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A new Welsh treasure trove of very special fossils

Lucy McCobb, 1 May 2023

Amgueddfa Cymru – Museum Wales palaeontologists have discovered a large number of extraordinary new fossils, including many soft-bodied creatures, at a new site in mid Wales.  Honorary Research Fellows, Dr Joe Botting and Dr Lucy Muir, are working with Senior Palaeontology Curator Dr Lucy McCobb and colleagues from Cambridge (Dr Stephen Pates), Sweden (Elise Wallet and Sebastian Willman) and China (Junye Ma and Yuandong Zhang) to study the fossils, which feature in a paper just published in Nature Ecology and Evolution Independent researchers Joe and Lucy discovered the new fossil site, known as Castle Bank, near their home in Llandrindod Wells during Covid-19 lockdown.  Unable to travel to use museum equipment, they crowd-funded to buy special microscopes to allow them to study their finds in more detail.  Ongoing work on the fossils is revealing a much more detailed picture of life in ancient Wales’ seas.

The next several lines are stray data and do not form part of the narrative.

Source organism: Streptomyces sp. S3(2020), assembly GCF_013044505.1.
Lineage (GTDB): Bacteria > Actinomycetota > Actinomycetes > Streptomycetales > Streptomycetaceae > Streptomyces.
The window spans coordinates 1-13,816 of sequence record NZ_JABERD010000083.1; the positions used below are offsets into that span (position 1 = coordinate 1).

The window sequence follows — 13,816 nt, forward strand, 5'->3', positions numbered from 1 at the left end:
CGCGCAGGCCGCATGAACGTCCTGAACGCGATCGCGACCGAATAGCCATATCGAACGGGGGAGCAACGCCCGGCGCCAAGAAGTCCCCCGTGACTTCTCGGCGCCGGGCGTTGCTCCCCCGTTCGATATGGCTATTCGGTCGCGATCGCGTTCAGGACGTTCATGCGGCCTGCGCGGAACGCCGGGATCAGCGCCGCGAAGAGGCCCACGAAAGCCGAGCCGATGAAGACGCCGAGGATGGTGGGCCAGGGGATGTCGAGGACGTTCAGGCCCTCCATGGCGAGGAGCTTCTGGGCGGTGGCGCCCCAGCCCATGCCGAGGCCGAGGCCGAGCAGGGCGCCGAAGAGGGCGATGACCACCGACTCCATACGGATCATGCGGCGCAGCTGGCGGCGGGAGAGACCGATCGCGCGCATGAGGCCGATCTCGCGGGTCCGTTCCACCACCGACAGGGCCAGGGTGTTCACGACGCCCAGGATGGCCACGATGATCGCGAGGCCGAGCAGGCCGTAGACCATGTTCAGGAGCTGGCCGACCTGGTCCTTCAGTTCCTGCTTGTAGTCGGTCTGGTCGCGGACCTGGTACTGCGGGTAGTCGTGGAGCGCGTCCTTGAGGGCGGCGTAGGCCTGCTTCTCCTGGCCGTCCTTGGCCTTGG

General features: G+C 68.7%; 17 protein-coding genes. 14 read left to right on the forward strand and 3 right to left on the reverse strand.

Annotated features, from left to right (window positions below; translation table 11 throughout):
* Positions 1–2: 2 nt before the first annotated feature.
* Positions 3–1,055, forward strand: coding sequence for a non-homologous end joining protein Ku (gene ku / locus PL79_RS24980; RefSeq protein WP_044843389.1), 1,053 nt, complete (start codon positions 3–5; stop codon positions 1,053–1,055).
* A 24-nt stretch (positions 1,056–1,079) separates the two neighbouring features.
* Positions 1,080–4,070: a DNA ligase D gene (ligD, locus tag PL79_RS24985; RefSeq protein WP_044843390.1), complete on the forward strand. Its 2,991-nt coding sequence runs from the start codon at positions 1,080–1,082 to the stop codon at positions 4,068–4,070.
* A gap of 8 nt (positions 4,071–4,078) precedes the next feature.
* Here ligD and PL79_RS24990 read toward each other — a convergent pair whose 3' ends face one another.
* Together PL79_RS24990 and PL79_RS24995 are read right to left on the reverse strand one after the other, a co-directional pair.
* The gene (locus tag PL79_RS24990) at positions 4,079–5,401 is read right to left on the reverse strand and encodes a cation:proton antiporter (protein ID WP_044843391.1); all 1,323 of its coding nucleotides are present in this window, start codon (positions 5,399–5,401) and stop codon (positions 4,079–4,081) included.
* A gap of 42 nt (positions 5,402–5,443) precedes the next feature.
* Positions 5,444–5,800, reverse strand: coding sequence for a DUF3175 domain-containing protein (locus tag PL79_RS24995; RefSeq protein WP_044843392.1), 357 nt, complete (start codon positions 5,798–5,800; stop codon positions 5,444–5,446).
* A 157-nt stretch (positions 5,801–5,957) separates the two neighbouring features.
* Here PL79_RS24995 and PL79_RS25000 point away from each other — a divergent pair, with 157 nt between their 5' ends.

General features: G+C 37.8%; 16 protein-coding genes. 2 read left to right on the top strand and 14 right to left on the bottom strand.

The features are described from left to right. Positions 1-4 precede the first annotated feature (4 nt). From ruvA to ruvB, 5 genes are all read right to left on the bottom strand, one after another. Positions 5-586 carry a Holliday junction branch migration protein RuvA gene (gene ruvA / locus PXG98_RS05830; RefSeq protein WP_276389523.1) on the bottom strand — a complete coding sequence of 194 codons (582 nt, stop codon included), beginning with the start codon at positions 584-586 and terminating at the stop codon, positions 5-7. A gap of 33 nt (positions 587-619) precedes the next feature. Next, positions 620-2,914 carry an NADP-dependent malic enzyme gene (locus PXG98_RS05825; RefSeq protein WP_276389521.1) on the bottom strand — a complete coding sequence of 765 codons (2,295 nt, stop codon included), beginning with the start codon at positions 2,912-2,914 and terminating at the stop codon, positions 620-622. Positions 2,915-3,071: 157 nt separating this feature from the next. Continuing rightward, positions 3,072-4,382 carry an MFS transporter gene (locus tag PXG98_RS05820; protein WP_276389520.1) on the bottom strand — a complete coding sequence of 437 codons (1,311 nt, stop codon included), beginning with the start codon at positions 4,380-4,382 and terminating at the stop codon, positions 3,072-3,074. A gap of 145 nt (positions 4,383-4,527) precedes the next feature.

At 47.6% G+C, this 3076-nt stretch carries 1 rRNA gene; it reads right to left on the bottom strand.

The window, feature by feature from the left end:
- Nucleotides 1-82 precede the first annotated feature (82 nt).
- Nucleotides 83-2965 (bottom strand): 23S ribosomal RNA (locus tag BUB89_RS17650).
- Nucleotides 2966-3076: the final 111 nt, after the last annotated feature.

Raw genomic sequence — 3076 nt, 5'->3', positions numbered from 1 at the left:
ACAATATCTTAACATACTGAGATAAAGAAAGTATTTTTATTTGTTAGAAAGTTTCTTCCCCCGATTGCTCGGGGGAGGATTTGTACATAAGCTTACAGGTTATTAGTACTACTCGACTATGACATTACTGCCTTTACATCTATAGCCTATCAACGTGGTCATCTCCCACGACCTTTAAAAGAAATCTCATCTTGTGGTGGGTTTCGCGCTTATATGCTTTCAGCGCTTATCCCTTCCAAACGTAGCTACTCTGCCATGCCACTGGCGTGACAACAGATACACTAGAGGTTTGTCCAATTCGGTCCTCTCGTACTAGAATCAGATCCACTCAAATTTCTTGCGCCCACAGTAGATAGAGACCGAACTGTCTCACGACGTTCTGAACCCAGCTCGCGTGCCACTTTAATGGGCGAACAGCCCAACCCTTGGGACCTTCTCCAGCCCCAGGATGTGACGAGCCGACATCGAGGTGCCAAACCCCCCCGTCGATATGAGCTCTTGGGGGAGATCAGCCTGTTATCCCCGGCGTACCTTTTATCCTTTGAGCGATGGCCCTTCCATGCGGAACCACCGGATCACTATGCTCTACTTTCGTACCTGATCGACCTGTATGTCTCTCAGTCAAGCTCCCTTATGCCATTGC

Where are the fossils from?

The fossils were discovered in a quarry on private land not far from Llandrindod Wells (the exact location is being kept secret to protect the site).  The rocks in which the fossils were found were laid down under the sea during the Ordovician period, over 460 million years ago, a time when what is now mid Wales was covered by an ocean, with a few volcanic islands here and there.

What kinds of animals were found at Castle Bank?

Fossils of lots of different kinds of animals were found at Castle Bank, totalling over 170 species so far.  Most of the animals were small (1-5 mm) and many were either completely soft-bodied when alive or had a tough skin or exoskeleton.  Places where soft-bodied fossils are found are very rare.  They give us an important glimpse of the full variety of life in the past, not just the animals with hard shells and bones that are usually found as fossils.